Join Hands: The Ways We Celebrate Life

Arts & Culture, Book, Dance, Play

Join Hands: The Ways We Celebrate Life 

By: Pat Mora & George Ancona
Publisher: Charlesbridge Publishing, 2008
Age Level: 5 and up
Language: English
ISBN: 978-1-5808-9202-5


Singing, dancing, playing, and just being silly are all more fun when friends share those moments.

Pat Mora weaves the repeating lines of a pantoum, a Malaysian poetic form, into a joyful tribute to community. The lively rhythms and intertwining activities are perfectly matched with George Ancona’s energetic photos. Together the words and pictures capture many ways of celebrating good times with others.




Join Hands! is a book about friends and all of the activities that they can do together. They play, have parades, dance and surprise each other. The pictures are photographs and really funny! The best part of the book is when the friends have a pet parade. I wish I was in their parade with my pet dog, Momo! I think first graders would really enjoy this great book! It is a book they could read by themselves.”
A.Y. Third grade, Elmhurst Elementary School, 
CSCL Picture Book Reviews

“And now Pat Mora and George Ancona have created a single-pantoum picture book! I declare it The Year of the Pantoum! The pantoum is the perfect form for Mora’s poem. She explains, “A pantoum is a repeating form written in four-line stanzas. The second and fourth lines in one stanza become the first and third lines in the next stanza. In the last stanza, the second and fourth lines are almost the same as the frst and third lines of the first stanza. So, like a group of friends joining hands, the poem becomes a circle.”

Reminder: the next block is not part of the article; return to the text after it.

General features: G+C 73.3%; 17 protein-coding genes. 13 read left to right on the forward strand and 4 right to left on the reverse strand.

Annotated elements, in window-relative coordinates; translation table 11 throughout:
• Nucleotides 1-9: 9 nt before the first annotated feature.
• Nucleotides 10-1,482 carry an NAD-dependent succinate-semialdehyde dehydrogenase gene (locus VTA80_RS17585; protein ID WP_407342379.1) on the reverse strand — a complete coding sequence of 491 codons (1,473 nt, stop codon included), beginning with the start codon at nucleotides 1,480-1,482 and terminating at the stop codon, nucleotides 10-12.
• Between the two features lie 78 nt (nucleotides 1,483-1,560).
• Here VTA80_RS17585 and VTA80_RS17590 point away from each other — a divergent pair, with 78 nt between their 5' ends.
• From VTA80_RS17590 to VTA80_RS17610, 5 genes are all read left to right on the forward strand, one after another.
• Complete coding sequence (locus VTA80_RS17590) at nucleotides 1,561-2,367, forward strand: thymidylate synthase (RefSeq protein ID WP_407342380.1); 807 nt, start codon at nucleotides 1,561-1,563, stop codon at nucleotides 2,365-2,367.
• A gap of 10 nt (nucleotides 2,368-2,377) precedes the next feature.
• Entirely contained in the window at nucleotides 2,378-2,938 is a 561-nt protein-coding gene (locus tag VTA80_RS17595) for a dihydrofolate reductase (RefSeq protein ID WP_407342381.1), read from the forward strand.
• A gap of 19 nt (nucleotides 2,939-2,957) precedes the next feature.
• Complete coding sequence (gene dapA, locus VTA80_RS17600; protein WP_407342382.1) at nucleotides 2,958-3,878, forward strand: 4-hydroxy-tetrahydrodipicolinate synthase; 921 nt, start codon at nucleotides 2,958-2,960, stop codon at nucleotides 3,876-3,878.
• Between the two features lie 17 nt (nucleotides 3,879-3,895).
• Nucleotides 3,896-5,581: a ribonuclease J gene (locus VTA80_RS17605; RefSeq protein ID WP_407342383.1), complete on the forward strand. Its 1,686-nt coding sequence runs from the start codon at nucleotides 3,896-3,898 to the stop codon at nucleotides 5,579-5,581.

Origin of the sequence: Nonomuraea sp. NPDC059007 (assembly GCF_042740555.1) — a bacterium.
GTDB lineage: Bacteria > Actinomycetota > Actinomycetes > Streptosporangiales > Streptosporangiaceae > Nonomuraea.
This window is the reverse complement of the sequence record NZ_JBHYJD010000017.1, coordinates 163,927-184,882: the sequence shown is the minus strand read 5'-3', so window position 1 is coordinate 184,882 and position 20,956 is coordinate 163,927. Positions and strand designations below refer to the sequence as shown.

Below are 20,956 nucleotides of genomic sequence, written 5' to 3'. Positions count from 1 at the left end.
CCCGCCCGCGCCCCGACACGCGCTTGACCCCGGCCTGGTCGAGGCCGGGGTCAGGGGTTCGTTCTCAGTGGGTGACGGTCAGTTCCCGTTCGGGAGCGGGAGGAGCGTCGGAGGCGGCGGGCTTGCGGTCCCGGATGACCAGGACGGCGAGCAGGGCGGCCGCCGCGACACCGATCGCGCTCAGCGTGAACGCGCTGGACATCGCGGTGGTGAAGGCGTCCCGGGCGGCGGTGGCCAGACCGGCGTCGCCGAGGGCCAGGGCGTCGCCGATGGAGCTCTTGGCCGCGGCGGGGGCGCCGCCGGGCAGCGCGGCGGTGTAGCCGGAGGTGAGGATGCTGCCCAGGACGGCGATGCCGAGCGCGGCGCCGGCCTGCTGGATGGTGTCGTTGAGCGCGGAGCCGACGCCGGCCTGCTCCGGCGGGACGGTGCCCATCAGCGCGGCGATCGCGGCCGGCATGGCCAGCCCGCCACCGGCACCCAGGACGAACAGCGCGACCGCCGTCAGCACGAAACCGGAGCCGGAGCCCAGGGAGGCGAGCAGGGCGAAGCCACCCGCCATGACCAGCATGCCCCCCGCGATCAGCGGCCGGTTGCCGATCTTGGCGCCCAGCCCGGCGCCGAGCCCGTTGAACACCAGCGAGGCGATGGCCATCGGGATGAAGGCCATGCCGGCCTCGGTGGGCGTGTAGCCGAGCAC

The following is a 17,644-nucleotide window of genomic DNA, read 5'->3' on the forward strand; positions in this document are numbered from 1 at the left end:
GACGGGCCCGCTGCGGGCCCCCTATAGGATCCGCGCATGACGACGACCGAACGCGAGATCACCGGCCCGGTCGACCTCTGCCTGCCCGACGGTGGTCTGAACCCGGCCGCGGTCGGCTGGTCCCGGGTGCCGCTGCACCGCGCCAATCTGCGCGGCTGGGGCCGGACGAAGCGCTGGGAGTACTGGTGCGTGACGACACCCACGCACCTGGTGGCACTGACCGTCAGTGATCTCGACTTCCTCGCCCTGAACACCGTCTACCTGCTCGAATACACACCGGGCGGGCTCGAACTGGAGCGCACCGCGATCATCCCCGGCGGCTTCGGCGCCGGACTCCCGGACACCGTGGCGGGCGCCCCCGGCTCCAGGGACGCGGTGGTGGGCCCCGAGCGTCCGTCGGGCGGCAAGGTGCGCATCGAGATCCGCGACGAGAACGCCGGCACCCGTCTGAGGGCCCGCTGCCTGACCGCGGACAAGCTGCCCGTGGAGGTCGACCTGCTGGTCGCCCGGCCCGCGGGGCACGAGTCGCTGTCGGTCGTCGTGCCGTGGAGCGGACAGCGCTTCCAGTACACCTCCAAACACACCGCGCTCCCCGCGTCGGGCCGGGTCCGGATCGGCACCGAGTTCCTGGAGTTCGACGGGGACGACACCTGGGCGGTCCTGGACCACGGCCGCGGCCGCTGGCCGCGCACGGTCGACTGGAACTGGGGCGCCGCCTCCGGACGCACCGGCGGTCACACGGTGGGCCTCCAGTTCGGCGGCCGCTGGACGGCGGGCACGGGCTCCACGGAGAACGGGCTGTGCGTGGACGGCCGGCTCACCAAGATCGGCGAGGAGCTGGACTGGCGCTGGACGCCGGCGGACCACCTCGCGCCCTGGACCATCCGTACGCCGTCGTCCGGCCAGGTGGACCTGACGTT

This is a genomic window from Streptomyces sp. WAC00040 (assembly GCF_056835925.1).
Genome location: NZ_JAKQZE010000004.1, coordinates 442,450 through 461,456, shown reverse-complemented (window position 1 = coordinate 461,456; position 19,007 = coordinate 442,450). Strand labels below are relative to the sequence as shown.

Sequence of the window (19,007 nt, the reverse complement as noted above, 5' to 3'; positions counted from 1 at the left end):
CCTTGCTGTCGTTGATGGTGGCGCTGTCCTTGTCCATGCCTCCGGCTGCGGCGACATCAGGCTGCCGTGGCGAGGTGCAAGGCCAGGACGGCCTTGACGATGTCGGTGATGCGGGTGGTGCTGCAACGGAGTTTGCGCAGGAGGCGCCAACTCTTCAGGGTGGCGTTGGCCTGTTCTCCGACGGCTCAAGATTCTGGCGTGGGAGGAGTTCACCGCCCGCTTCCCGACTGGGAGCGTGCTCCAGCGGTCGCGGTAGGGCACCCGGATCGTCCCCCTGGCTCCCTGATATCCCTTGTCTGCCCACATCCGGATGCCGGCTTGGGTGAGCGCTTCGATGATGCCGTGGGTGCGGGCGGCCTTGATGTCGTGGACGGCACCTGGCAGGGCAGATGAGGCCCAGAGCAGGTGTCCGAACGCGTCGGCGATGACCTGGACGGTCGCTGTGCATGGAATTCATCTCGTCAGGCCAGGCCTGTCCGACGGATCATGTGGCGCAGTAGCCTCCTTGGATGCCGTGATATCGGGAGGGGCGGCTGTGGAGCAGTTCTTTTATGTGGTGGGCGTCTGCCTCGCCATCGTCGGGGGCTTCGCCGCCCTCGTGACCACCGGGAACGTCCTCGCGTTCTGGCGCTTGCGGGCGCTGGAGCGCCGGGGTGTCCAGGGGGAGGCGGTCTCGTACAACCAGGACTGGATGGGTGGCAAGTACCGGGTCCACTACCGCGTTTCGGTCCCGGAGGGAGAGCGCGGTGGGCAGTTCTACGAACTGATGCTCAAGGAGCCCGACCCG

A YEAR OF READING, Two Teachers Who Read… A Lot

“Lively photographs celebrate both individuality and community. From singing and dancing to a pet parade and masquerade, the joys of playing together are made manifest through Ancona’s trademark high-spirited pictures. Parents familiar with The Electric Company and other pieces produced by the Children’s Television Network will wax nostalgic over the candid photos with natural light; the clean design and wide diversity of representations in the photos will also capture the attention of younger readers. Mora calls on kids to join in the fun using a pantoum, a Malaysian poetic form. Composed of four-line stanzas in which the second and fourth lines of each stanza become the first and third lines of the next stanza, the pantoum enlivens the text with repetition and rhythm. The full poem is included at the end with color-coded lines to help readers understand its structure, along with a friendly explanation of the form.”
Kirkus Review